A final note, it just occurred to us, why not simply knock off the portion in question of the dome (like opening the top of a soft boiled egg), and both have room to get a hammer in there to blast the floor more effectively, and also simply rebuild it over a raised platform with styrofoam carved new dome interior mold. Re-vermiculite after the brick work, then re-rock the outside. It is all gone from front view and we get to keep the beauty. Hey, what do you think?
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  #97  
Old 03-01-2011, 10:32 AM
Peasant
 
Join Date: Oct 2010
Location: ca
Posts: 35
Default Re: Wrong dimensions - Help!!

Thanks everyone for your hard working input. That "favorable" phone call was the last we ever heard from the mason. He now has a letter acknowledging his abandonment of the job and we've got it from here.

Here's what we are doing:
1. Dome demo, rebuild with 24 inch interior height for 63%.
2. Then floor demo (and the room to do it). Keeping door but making it seal with metal work sill.
3. Fireplace correction in situ.
What we are leaving: -Beautiful face and arch - Chimneys -Basic structure of fireplace.

Dome demo: Your suggestions got me researching. No calcium aluminate or lime were added to the mortar. Double what he actually included in clay could have helped only marginally for high heat. Goodbye dome and all guessing about moisture wicking in it's base.

Floor demo: Down to the slab. Penetrating sealer into the slab. 3.5 inch airspace above it, then a 40 inch disc of .5 inch steel plate. It is suggested to cut it into 4 and use same intended supports ("x" shape) under the middle seams - then hi-temp caulk them shut for moisture. On that not mortar, but sand and clay bed, then firebrick. The local woodstove folks I've known say that woodstoves are lined with firebrick specifically to reduce heat to the metal surface that (would have) warped it with direct fire. Back to original floor height.

Keep door but fix it. Use sheet metal to drop interior tunnel chimney 3.5 inches to match existing 15 inch door. Have the sheet of metal up against tunnel arch to protect cement/cement dropping out to keep that part of structure with it's non high heart cement.

We figure to leave the chimney and beautiful face, and the fireplace. But we will put a plate of stainless on the back reflecting wall of the fireplace with an air space behind it, about .5 inch. Those wall bricks are against earth, but the metal will take care of that and become a heat reflector. The fireplace floor is a bridge over air, but it will take the most concentrated heat and was built with that same non-fire cement between the bricks. So we may redo just the floor surface in solid brick, or add a protecting 1/2 brick layer on top of it. We may also do the sides with an additional layer of 1/2 bricks to protect so we don't have to tear that out.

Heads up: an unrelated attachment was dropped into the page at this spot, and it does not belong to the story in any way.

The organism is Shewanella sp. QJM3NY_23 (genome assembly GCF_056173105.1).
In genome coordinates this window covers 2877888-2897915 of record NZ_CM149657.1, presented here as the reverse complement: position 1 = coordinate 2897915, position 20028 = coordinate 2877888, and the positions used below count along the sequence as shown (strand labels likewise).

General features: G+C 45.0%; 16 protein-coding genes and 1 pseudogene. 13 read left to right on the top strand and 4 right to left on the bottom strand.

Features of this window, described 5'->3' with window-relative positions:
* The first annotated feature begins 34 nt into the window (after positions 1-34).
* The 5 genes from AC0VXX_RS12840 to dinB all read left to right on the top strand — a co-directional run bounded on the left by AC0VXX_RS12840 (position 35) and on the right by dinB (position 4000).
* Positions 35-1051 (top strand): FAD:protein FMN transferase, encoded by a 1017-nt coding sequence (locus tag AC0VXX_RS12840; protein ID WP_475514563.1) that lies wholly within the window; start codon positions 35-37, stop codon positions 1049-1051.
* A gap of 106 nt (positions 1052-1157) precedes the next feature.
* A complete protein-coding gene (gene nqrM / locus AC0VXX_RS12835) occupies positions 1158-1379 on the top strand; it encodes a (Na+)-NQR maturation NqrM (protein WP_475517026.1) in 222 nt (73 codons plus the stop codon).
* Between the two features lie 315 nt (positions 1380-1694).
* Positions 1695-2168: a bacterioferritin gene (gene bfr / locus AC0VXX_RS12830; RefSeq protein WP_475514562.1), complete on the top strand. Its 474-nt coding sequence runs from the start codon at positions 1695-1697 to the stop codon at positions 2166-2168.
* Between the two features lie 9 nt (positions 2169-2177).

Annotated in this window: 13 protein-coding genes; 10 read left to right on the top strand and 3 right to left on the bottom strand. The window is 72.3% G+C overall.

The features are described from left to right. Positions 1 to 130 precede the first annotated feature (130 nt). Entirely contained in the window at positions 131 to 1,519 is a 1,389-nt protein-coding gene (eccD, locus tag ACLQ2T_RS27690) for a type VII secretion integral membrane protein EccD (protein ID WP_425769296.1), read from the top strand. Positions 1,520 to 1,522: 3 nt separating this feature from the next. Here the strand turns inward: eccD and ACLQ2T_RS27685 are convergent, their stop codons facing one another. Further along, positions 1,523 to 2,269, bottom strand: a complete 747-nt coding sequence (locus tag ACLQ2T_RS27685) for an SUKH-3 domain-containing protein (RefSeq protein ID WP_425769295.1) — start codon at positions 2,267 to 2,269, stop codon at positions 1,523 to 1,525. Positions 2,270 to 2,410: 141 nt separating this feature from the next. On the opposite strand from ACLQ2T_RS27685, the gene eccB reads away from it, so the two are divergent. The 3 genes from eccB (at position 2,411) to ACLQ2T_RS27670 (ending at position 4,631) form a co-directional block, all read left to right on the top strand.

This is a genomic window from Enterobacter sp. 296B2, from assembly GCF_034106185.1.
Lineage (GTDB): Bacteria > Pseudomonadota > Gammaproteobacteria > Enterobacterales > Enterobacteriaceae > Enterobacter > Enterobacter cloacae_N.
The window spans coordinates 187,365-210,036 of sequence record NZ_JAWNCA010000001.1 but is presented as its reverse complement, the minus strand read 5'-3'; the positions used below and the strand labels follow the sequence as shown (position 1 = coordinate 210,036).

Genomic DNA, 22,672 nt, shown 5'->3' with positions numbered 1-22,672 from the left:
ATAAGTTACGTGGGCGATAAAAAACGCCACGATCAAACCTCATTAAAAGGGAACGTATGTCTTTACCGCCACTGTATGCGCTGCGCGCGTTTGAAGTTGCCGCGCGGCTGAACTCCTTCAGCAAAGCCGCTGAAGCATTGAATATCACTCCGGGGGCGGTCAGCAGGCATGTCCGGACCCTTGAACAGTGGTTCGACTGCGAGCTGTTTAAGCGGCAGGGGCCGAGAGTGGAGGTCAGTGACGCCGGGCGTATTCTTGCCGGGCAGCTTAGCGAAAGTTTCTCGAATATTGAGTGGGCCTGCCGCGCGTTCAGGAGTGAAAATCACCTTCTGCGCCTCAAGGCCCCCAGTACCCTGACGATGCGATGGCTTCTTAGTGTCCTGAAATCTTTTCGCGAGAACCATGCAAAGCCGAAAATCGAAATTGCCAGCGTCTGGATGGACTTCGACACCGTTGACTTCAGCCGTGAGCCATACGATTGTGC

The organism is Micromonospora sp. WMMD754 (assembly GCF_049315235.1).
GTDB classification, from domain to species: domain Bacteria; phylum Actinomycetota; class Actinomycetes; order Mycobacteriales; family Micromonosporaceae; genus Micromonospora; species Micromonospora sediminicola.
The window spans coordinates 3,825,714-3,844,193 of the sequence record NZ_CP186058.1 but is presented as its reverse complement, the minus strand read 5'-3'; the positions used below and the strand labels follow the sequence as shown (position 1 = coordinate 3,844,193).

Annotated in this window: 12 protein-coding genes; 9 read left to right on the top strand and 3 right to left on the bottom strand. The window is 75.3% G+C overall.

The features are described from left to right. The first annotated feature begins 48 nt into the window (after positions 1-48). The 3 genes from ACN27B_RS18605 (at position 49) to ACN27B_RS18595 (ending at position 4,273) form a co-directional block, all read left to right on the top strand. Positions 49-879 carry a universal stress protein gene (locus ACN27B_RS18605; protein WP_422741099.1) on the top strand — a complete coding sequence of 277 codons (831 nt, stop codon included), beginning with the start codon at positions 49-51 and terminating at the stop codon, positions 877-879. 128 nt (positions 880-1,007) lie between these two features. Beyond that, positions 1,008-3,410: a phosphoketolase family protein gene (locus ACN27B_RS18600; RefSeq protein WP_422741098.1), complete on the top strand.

So there we are, in progress and hopefully just in time for improving weather. As we are moving through demo into rebuild, please let me know what you think.

Finally, you guys who said 'hate to say it, give it up, do it again'...thanks for banging collective heads on the wall until we woke up. The cement conclusion was the final straw. We did not ask for a temporary oven. Now we are looking forward to a great finished product that works.

--Uh, I bet you'll hear from me soon asking for advice (much more pleasant) for you... Thanks all. Now, onward!

Last edited by peterthewolf; 03-01-2011 at 10:49 AM. Reason: including text that didn't post
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  #98  
Old 03-01-2011, 12:45 PM
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Default Re: Wrong dimensions - Help!!

Yes! I gave up on advising you early on, when I concluded that there were no good options on your existing dome. I think you've made the right decision.
Quote:
Penetrating sealer into the slab.
A pond liner may be a better/more permanent option. While you have it apart, you may as well really seal the thing.
Quote:
we will put a plate of stainless on the back reflecting wall of the fireplace
They make handsome cast iron firebacks for just this application.

Good luck with the rebuild. Keep us posted.
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  #99  
Old 03-01-2011, 04:55 PM
Peasant
 
Join Date: Oct 2010
Location: ca
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Default Re: Wrong dimensions - Help!!

Thanks dmun. Yes, we ran out of options.

It was only an hour ago when the metal fabricator was here to discuss the job, that we noticed a seep line indicating how water does in fact seep through the base layer and upward. Just noticed it, after all of this production and questions on whether the base and walls are actually wet without taking them apart to find out. There at floor level in the cement and rock work on the exterior of the oven structure where we can see both sides and front, is a moisture line where absorbed water disburses up and evaporates, which confirms what we were guessing about there being a perpetual heat sink. Off we go to play terminator...
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  #100  
Old 03-02-2011, 04:52 PM
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Default Re: Wrong dimensions - Help!!

I have nothing of value to add only good luck and keep us informed of your progress. I would love to see how this all ends.